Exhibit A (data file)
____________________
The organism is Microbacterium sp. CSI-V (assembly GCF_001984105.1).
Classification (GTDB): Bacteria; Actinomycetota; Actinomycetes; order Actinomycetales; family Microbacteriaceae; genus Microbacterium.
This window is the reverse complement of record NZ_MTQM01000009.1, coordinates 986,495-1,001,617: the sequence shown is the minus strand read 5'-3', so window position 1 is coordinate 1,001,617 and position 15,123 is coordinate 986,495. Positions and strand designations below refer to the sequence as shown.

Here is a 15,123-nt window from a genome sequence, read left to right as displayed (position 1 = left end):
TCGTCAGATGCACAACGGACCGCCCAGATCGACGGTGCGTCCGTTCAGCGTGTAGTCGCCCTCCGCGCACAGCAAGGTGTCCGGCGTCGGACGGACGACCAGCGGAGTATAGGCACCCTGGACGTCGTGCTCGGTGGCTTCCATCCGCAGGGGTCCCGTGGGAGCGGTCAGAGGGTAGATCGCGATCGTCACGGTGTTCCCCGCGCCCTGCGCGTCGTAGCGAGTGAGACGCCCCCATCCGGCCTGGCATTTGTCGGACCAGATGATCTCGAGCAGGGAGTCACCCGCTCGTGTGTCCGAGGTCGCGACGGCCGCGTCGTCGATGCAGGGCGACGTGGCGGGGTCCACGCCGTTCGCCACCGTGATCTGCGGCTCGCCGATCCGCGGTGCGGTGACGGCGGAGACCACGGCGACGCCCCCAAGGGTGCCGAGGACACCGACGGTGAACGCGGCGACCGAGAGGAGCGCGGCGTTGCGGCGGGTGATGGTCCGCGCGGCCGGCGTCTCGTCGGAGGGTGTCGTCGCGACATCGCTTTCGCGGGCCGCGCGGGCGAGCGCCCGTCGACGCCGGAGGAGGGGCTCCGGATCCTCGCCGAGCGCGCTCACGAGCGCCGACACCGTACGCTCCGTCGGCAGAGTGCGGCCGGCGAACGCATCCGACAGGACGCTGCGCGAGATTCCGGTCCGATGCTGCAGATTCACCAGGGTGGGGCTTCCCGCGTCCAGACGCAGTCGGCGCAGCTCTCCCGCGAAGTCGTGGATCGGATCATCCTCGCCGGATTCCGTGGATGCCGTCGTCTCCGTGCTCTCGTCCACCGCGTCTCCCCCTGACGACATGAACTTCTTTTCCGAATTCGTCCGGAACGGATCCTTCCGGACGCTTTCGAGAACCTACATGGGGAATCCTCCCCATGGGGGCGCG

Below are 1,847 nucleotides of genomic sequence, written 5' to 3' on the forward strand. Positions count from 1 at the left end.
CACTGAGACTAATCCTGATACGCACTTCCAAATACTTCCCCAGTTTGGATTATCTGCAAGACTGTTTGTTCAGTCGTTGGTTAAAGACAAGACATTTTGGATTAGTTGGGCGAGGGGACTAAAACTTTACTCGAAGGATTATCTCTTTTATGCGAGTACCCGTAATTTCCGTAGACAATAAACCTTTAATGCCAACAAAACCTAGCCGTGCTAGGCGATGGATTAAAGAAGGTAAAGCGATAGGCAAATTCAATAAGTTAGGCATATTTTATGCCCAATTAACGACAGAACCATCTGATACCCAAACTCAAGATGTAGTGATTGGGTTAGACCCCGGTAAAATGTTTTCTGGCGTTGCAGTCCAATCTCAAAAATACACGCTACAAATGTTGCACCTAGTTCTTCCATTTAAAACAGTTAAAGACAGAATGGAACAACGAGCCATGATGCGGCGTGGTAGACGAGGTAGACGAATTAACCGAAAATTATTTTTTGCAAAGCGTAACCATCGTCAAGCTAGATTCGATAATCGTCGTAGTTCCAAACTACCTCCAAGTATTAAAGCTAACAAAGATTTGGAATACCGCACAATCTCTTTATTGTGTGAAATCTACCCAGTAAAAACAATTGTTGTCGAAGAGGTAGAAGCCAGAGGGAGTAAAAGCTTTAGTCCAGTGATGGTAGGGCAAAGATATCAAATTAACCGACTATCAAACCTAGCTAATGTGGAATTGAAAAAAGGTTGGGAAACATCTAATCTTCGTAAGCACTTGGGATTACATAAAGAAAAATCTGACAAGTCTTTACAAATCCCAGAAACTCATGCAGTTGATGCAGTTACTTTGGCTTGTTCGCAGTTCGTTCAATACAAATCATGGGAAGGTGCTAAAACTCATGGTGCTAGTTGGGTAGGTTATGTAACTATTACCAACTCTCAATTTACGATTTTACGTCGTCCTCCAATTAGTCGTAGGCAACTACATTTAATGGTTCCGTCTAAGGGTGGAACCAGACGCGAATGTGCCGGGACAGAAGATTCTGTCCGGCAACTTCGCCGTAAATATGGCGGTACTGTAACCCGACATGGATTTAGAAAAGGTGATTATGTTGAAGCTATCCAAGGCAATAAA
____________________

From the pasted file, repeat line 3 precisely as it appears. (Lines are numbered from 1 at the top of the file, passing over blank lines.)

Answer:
This window is the reverse complement of record NZ_MTQM01000009.1, coordinates 986,495-1,001,617: the sequence shown is the minus strand read 5'-3', so window position 1 is coordinate 1,001,617 and position 15,123 is coordinate 986,495. Positions and strand designations below refer to the sequence as shown.